Meta-analysis: Meta-analysis takes the results of two or more studies of the same research question and combines them into a single analysis. The purpose of meta-analysis is to gain greater accuracy and statistical power by taking advantage of the large sample size resulting from the…

Minimax Decision Rule: A minimax decision rule has the smallest possible maximum risk. All other decision rules will have a higher maximum risk. Browse Other Glossary Entries

Multicollinearity: In regression analysis , multicollinearity refers to a situation of collinearity of independent variables, often involving more than two independent variables, or more than one pair of collinear variables. Multicollinearity means redundancy in the set of variables. This can render ineffective the numerical methods…

Multivariate: Multivariate analysis involves more than one variable of interest. Browse Other Glossary Entries

Neural Network: A neural network (NN) is a network of many simple processors ("units"), each possibly having a small amount of local memory. The units are connected by communication channels ("connections") which usually carry numeric (as opposed to symbolic) data, encoded by any of various…

Nominal Scale: A nominal scale is really a list of categories to which objects can be classified. For example, people who receive a mail order offer might be classified as "no response," "purchase and pay," "purchase but return the product," and "purchase and neither pay…

Normality: Normality is a property of a random variable that is distributed according to the normal distribution . Normality plays a central role in both theoretical and practical statistics: a great number of theoretical statistical methods rest on the assumption that the data, or test…

Ordinal Scale: An ordinal scale is a measurement scale that assigns values to objects based on their ranking with respect to one another. For example, a doctor might use a scale of 0-10 to indicate degree of improvement in some condition, from 0 (no improvement)…

Outlier: Sometimes a set of data will have one or more items with unusually large or unusually small values. Such extreme values are called outliers. Outliers often arise from some mistakes in data-gathering or data-recording procedures. It is good practice to inspect a data set…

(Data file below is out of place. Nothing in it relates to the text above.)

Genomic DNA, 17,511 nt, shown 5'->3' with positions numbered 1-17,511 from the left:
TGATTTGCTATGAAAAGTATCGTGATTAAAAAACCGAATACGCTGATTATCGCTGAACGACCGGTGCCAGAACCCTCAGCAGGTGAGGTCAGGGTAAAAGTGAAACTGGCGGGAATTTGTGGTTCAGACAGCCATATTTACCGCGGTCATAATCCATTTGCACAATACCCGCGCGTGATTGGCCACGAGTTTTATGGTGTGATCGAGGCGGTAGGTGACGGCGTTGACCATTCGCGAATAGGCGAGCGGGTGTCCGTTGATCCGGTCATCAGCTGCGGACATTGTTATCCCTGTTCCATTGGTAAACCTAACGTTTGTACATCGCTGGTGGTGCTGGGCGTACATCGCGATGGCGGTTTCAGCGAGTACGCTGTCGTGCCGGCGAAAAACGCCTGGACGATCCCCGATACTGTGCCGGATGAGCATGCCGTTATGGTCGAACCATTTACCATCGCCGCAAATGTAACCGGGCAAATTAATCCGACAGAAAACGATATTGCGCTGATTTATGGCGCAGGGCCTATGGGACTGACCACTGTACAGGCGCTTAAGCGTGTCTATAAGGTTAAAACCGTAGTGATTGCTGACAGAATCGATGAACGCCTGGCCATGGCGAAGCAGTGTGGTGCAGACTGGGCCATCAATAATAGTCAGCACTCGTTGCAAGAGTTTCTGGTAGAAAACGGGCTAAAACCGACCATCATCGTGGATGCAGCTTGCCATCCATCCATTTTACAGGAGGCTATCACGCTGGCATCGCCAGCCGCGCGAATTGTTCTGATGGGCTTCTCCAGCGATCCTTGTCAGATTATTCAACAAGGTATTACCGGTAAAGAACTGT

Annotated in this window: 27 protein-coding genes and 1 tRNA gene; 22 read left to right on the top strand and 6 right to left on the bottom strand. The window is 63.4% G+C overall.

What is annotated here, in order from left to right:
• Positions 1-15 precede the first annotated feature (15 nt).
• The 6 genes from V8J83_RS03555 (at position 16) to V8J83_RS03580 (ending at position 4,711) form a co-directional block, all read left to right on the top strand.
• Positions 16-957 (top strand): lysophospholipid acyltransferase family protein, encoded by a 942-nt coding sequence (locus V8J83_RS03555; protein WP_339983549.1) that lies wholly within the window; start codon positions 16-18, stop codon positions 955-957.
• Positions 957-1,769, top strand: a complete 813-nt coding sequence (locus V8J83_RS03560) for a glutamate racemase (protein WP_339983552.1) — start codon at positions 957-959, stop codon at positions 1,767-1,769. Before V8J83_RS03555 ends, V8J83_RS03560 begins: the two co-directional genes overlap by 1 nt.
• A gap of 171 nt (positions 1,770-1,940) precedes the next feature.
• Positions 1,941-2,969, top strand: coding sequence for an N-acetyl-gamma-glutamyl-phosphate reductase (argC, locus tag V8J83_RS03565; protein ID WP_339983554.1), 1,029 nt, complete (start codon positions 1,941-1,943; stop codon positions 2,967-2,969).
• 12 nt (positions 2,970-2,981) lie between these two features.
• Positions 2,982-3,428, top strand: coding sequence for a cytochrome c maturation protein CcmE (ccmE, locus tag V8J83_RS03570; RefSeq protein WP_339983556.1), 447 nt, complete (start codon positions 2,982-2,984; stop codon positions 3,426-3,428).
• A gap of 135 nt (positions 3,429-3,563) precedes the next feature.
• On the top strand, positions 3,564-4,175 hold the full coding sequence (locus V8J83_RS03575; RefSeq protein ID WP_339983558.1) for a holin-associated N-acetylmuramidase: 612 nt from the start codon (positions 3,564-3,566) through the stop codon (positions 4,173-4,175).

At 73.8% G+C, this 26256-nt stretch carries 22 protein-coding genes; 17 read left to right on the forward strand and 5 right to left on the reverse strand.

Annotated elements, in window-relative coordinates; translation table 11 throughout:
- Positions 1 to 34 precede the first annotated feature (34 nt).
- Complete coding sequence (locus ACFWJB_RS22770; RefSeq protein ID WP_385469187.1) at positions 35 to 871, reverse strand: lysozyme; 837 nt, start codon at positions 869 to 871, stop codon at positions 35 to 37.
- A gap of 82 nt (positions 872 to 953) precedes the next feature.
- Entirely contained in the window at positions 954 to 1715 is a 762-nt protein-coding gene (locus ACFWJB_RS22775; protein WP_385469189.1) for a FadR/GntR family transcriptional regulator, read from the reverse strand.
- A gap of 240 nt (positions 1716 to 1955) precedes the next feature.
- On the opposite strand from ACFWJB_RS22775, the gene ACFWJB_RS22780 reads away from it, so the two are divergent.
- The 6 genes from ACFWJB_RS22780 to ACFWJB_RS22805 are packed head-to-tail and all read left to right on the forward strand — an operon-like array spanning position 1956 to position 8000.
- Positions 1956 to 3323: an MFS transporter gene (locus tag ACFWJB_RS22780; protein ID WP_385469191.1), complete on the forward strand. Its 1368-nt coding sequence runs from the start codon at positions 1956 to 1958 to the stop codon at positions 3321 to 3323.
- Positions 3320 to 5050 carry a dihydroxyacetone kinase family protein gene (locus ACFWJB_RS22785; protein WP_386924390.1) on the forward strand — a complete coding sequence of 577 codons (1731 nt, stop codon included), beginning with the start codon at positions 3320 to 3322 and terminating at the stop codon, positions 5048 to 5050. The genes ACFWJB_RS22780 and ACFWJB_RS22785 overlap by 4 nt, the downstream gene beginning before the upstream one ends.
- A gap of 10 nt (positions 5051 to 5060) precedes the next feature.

Parameter: A Parameter is a numerical value that describes one of the characteristics of a probability distribution or population. For example, a binomial distribution is completely specified if the number of trials and probability of success are known. Here, the number of trials and the…

Transformation: Transformation is the conversion of a data set into a transformed data set by the application of a function. The statistical purpose of transformation is to produce a transformed data set that better conforms to the requirements of a statistical procedure. A typical use…

Truncation: Truncation, generally speaking, means to shorten. In statistics it can mean the process of limiting consideration or analysis to data that meet certain criteria (for example, the patients still alive at a certain point). Or it can refer to a data distribution where values…

Univariate: Univariate analysis involves a single variable of interest. Browse Other Glossary Entries

Variables (in design of experiments): Many statistical methods rest on a statistical model which states a relationship Y = f(X1,..,XN) between a dependent variable (Y) and independent variable(s) X1,...,XN. In designed experiments, the dependent variable is often named "response", independent variables manipulated by the experimenter…

Z score: An observation's z-score tells you the number of standard deviations it lies away from the population mean (and in which direction). The calculation is as follows: z = x - m s , where x is the observation itself, m is the mean…

Average Deviation: The average deviation or the average absolute deviation is a measure of dispersion. It is the average of absolute deviations of the individual values from the median or from the mean. Browse Other Glossary Entries

Coefficient of variation: The coefficient of variation is the standard deviation of a data set, divided by the mean of the same data set. Browse Other Glossary Entries

Statistical Glossary Column icon plots: See sequential icon plots . Browse Other Glossary Entries

Correlation Coefficient: The correlation coefficient indicates the degree of linear relationship between two variables. The correlation coefficient always lies between -1 and +1. -1 indicates perfect linear negative relationship between two variables, +1 indicates perfect positive linear relationship and 0 indicates lack of any linear…

Correlation Matrix: A Correlation matrix describes correlation among M variables. It is a square symmetrical MxM matrix with the (ij)th element equal to the correlation coefficient r_ij between the (i)th and the (j)th variable. The diagonal elements (correlations of variables with themselves) are always equal…

Correspondence Plot: A correspondence plot represents the results of correspondence analysis (CA). For each category (possible value of a variable), its scores derived by CA for the first two dimensions are depicted as a point on the x-y plane. An interesting feature of the correspondence…